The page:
From Russia with Love
On April 6, Brooklyn’s Fort Greene Park sprouted an unsanctioned sculpture: a four-foot bust of former National Security Agency contractor and whistleblower Edward Snowden.
A trio of anonymous artists clandestinely installed it atop a column in the park’s Prison Ship Martyrs Monument at night. As to be expected, the bust was quickly covered over and then removed by the Parks Department later the same day. Composed of the sculpting material hydrocal and weighing 100 pounds, the bust took nearly six months and thousands of dollars to create.
The sculptor and his New York accomplices are still unknown, although the NYPD are seeking clues to their identity. According to the artist’s statement about the piece, the Fort Greene Park location was chosen specifically for its historical context: “Fort Greene’s Prison Ship Martyrs’ Monument is a memorial to American POWs who lost their lives during the Revolutionary War. We have updated this monument to highlight those who sacrifice their safety in the fight against modern-day tyrannies. It would be a dishonour to those memorialized here to not laud those who protect the ideals they fought for, as Edward Snowden has by bringing the NSA’s 4th-Amendment-violating surveillance programs to light. All too often, figures who strive to uphold these ideals have been cast as criminals rather than in bronze.”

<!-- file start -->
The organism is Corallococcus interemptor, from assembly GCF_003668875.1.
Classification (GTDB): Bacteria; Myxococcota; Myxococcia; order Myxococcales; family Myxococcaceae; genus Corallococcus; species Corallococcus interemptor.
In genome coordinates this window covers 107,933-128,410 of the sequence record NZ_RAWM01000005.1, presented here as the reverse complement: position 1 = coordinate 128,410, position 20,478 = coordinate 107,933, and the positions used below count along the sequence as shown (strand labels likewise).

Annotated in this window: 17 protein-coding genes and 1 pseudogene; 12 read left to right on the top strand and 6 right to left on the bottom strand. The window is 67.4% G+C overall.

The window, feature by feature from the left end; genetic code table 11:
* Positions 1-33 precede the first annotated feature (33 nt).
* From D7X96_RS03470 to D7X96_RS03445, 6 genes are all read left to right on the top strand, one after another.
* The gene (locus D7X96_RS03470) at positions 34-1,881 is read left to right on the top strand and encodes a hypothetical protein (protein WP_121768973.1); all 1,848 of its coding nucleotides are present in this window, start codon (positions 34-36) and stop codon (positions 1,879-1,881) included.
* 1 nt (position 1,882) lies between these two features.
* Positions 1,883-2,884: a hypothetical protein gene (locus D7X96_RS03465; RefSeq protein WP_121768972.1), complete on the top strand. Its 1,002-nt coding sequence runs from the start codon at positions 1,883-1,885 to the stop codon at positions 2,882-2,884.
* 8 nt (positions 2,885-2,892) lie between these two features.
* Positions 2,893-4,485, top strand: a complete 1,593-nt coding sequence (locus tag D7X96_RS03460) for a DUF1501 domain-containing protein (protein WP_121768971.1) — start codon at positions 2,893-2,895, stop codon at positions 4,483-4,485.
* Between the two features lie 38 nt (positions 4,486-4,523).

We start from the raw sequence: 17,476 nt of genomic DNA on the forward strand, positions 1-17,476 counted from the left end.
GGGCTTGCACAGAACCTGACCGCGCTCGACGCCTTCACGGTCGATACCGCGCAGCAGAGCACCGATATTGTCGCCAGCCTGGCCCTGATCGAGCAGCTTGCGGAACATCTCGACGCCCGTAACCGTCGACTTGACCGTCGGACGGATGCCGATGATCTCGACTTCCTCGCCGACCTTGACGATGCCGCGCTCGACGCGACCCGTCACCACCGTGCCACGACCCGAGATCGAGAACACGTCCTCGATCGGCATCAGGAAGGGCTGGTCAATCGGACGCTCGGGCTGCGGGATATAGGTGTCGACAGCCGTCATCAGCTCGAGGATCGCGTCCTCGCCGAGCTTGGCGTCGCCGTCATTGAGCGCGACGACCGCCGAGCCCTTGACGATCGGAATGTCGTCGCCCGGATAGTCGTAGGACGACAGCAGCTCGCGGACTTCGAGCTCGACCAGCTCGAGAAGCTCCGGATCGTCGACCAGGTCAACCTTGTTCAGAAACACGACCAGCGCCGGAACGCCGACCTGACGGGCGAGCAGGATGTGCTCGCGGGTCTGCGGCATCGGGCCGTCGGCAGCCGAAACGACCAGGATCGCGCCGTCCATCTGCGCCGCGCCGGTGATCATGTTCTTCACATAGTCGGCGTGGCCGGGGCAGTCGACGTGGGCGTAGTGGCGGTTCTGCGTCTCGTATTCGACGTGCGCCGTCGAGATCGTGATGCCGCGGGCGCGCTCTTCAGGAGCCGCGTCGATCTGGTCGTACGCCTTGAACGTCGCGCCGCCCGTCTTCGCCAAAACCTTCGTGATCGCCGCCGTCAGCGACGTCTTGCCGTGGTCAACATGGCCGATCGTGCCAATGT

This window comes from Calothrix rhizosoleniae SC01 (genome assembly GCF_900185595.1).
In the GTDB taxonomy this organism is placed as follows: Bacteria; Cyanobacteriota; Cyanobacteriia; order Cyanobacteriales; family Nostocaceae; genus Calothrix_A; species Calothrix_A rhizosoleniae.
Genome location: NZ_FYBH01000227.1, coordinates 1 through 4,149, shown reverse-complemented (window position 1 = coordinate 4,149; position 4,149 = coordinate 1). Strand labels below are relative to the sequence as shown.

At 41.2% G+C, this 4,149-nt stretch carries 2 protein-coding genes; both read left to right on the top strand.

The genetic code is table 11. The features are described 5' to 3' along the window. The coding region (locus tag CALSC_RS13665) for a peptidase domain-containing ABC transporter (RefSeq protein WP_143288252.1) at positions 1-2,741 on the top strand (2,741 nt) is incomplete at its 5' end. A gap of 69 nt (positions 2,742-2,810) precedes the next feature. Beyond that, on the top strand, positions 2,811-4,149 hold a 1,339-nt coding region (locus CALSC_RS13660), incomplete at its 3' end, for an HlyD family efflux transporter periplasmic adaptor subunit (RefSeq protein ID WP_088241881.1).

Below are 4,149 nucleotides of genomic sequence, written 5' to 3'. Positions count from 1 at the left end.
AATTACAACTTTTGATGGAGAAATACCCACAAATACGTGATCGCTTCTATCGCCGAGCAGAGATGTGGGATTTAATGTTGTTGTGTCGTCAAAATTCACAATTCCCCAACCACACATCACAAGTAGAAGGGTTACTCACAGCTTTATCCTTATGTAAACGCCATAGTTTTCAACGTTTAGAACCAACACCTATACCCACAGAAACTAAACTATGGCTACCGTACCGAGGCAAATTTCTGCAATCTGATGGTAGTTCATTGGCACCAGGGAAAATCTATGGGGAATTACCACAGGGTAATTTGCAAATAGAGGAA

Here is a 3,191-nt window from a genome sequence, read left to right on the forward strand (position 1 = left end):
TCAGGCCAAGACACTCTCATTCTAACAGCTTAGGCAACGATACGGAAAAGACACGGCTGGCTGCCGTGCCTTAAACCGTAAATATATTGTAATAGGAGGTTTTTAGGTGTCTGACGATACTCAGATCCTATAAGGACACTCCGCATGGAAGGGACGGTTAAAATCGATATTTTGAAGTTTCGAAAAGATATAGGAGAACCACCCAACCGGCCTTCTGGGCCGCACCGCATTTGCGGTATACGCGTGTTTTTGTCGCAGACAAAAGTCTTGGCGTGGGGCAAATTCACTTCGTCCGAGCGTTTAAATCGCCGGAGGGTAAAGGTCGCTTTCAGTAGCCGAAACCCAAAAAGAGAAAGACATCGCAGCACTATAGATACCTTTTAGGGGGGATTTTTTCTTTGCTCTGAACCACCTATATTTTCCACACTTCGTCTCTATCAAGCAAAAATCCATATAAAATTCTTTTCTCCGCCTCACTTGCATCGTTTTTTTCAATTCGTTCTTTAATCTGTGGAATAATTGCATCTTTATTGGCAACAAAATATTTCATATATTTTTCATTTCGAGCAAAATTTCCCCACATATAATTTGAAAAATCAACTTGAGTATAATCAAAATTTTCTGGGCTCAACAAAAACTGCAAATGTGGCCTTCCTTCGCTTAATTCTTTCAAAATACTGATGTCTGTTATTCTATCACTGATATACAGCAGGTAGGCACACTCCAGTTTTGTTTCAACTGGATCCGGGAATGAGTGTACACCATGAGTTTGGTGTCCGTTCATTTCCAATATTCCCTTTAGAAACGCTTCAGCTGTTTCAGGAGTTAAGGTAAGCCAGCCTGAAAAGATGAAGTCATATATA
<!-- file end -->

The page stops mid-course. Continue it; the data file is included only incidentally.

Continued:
In an interview with ANIMALNewYork (which agreed not to release their names), one of the conspirators added that “if this thing gets taken down right away we’ll certainly be disappointed, but we think it’ll be worth it, thanks to the internet. The fact that a risk was taken, the fact that an image comes out of that event that could be passed around, can never be undone. So you can rip the statue out, but you can’t erase the fact that it happened, and that people are sharing it, and that could inspire people to speak up in their own creative ways.”
While some residents viewed the illicit sculpture as the desecration of the existing monument, members of the Occupy-affiliated Illuminator Art Collective responded to the bust’s removal by replacing it with a holographic image the next day. The original work is still in police custody, and its return is being sought by the artists for future displays. The original work has since been released to the artists and the bust will be displayed in New York City art galleries.